Vacation In Cleveland Ohio?

My longtime friend Elna and I try to meet up every year for a few days of fun. She’s in Austin, I’m in Portland. Last fall we rolled the dice, tossed a coin and wound up in Cleveland. Neither of us had been there. The rationale? A brief internet search unveiled enough attractions and rated restaurants to keep us occupied for a few days. And the price was certainly right. The truth be told, I had to consult a map to learn Cleveland is located on Ohio’s northern border overlooking Lake Erie. It was founded in 1796 and has an interesting history. By the early 20th Century Cleveland was a thriving American manufacturing city. Things changed dramatically in the mid-sixties. The city experienced violent racial conflicts and massive white flight ensured. By 1969 the city’s environmental pollution was so bad, the Cuyahoga River caught on fire. In the late 1970s the city was in severe financial trouble and defaulted on its loans.

Cleveland’s dingy reputation still clings in spite of the city’s hard work to renovate and innovate. We were asked time and again, even by locals, “why vacation in Cleveland?” My response now includes, “the locals.” A friendly bunch, for sure. Not jaded by hordes of tourists, people went out of their way to be helpful. Ask a question about the city or seek directions, you’ll find a new best friend.

This wonderful woman photo bombed while I was taking a shot. She and I both cracked-up laughing.

The Rock & Roll Hall of Fame

A major attraction, the museum is housed in a multistory modern glass structure chock full of displays from every genre of music that even remotely resembles rock. The place was crawling with white geezers … fellow travelers down memory lane. Definitely not a poster child for diversity, in spite of Cleveland’s very diverse population.

Jimi Hendrix at work – PURPLE HAZE!

International Women’s Air & Space Museum

In juxtaposition to the Rock & Roll Hall of Fame, this gem is tucked away in the Burke Lakefront Airport terminal. It’s about a 15 minute walk from the Hall of Fame, yet during the 1½ hours we perused the exhibits, there was nary another visitor to be found. The exhibits include endless interesting stories about very determined and talented women and their contributions to aeronautics.

Named after it’s 99 charter members, Ninety-Nines is an international organization of female pilots formed in 1929. Amelia Earhart was the organization’s first elected president. The International Women’s Air & Space Museum was created by a committee of Ninety-Nines committed to saving the memorabilia and history of female pilots. First opened in 1986 in Centerville, Ohio, the museum moved to Cleveland in 1998.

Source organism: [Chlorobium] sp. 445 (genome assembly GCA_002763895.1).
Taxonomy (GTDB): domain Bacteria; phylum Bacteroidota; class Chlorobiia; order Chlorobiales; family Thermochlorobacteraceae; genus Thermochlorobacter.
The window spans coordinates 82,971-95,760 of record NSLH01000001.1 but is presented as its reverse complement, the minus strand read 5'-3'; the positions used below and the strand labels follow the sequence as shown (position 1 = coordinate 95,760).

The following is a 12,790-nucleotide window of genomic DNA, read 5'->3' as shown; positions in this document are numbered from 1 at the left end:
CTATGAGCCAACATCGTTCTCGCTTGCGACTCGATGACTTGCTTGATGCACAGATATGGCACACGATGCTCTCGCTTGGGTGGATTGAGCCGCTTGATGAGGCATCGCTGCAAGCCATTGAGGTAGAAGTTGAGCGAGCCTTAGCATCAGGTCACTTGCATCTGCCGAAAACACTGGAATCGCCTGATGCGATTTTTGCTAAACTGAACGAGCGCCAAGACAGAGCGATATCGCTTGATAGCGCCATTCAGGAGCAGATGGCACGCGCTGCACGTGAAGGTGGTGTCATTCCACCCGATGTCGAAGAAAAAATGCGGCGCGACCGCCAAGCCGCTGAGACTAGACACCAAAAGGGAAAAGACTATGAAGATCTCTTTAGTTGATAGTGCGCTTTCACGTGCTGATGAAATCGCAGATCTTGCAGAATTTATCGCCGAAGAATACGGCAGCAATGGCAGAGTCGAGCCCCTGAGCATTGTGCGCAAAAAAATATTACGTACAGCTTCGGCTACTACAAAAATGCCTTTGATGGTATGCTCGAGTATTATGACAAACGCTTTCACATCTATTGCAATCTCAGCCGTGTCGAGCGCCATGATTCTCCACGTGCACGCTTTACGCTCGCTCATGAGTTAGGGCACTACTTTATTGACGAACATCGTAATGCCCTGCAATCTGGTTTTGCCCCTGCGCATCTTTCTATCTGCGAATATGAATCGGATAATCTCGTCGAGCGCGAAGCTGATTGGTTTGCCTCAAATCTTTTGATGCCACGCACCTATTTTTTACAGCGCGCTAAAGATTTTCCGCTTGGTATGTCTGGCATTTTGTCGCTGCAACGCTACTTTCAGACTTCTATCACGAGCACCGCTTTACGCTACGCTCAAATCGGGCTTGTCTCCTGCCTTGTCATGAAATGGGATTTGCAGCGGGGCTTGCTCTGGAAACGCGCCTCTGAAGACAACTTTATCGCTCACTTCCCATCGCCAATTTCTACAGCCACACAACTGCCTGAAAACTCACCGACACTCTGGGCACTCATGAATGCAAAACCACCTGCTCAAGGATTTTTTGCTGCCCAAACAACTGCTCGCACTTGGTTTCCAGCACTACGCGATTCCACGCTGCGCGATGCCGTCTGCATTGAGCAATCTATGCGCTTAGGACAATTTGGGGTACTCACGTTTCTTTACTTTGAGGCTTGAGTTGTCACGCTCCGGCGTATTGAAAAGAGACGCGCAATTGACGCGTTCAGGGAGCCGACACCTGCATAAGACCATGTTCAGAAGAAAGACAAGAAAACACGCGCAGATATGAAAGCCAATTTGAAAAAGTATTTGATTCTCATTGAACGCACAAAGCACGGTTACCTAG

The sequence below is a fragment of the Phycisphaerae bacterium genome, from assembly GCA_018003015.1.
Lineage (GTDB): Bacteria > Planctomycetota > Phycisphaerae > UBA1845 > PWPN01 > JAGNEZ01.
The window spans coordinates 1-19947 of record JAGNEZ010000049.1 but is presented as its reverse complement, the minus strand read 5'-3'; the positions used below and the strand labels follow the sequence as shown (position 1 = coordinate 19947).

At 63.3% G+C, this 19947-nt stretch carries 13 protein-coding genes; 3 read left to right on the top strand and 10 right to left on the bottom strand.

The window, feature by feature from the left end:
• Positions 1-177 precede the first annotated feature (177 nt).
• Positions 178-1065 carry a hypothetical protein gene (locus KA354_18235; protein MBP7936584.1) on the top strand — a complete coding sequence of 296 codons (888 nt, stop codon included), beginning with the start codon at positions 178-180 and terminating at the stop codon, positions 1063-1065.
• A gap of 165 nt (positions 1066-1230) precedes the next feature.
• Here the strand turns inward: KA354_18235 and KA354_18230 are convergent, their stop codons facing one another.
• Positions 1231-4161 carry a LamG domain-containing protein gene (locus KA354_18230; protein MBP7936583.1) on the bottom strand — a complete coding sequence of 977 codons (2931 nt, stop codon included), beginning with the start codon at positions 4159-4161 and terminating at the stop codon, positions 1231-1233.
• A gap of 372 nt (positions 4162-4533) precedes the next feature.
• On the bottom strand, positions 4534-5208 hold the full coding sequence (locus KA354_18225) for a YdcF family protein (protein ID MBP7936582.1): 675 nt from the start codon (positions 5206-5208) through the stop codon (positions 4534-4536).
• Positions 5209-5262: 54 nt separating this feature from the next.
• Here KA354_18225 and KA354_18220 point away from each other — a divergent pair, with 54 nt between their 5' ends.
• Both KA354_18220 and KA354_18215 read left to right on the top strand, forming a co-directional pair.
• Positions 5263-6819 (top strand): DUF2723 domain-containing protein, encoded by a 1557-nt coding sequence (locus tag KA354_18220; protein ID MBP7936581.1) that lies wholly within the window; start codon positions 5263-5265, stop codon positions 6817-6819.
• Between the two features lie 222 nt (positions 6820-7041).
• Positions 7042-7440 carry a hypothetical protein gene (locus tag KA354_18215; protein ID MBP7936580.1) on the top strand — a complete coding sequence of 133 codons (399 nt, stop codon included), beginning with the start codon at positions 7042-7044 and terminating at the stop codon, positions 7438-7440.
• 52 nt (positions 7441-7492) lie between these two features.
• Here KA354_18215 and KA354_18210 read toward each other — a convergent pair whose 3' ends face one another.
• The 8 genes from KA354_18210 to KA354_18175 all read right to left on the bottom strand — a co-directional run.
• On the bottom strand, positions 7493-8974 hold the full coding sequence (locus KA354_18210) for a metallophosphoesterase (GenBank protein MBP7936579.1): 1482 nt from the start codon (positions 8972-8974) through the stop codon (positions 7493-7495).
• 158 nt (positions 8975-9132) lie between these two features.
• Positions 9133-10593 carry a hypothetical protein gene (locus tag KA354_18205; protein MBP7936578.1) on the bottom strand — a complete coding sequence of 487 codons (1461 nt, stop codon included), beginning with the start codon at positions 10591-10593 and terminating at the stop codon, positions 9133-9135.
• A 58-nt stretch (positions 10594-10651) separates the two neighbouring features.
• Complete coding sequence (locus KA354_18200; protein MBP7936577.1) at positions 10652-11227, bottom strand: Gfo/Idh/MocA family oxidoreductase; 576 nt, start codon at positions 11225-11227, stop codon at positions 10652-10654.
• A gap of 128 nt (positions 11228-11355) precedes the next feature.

“Pretty Purple Puddy Tat” built and flown by Pilurs. Restored.

Tracy Pilurs was an airplane builder, mechanic, flight instructor and aerobatics champion. She built this plane in her garage and flew it during a 1965 aerobatics competition.

When Bessie Coleman aspired to earn a pilot’s license, no flight school in America accepted women.
Like others of her era, she earned her pilot’s license in France. 75 years later, she was honored on a US postage stamp.

The Cleveland Museum of Art

The Cleveland Museum of Art has a delightful permanent collection. It is curated with care. Quality rather than quantity governs. In 1916 the current museum was opened. Designed by architects Benjamin Hubbell and W. Dominick Benes the Beaux Arts style building had two wings flanking a central rotunda. In 1958 an addition was designed by a local architecture firm, Hayes & Ruth. Yet another addition, designed by Marcel Breuer, was added in 1971. A west side addition was added to the complex in 1983, designed by a local architecture firm, Dalton, van Dijk, & Johnson. During the years, public areas have been upgraded and galleries redefined. The entrance to the museum in the picture above is now locked and considered the rear of the building.

The Fine Arts Garden behind the museum was designed by Frederick Law Olmstead Jr. and dedicated in 1928. Like the rest of the museum, the garden has been modified over the years. Sculptures spanning the years are artfully placed. The lagoon is surrounded by weeping Japanese Cherry trees. I really liked the detail of the great blue heron drinking fountain on the east side of the lagoon.

Around the City

We stayed at the Crowne Plaza Hotel in the “Playhouse Square” District of Cleveland. It’s a very good location and along the main bus line and within walking distance of the Rock & Roll Hall of Fame. Hotel staff were great. The hotel offers a guest shuttle, which was needed. Cleveland is a driving city. Typically I can walk in big cities for hours. Not in Cleveland. We set off on foot toward the museum district from our hotel (my idea). After about 30 minutes we encountered block after block of fenced and deserted properties. It turned into a hot slug along deserted city blocks. Not good. I cajoled Elna onto a city bus to the museum. A double Xanax adventure for sure. The bus driver was great and we made it to our destination. I doubled down on a bus ride back to the hotel. After that, it was cabs or hotel shuttle.The cabbies added to the friendly vibes of the city.

When Elna & I travel, “we eat good.” Breakfast is a “do you own thing” event. Lunch, we grab on the run popping into local restaurants. Dinners are special. Elna researches and make reservations. I totally trust her taste. Here are a couple of places that lived up to their reputations.

For all you Geezers On The Go – Keep on Keeping On!

Looking forward to returning to the road. In the meantime, remember your mask!

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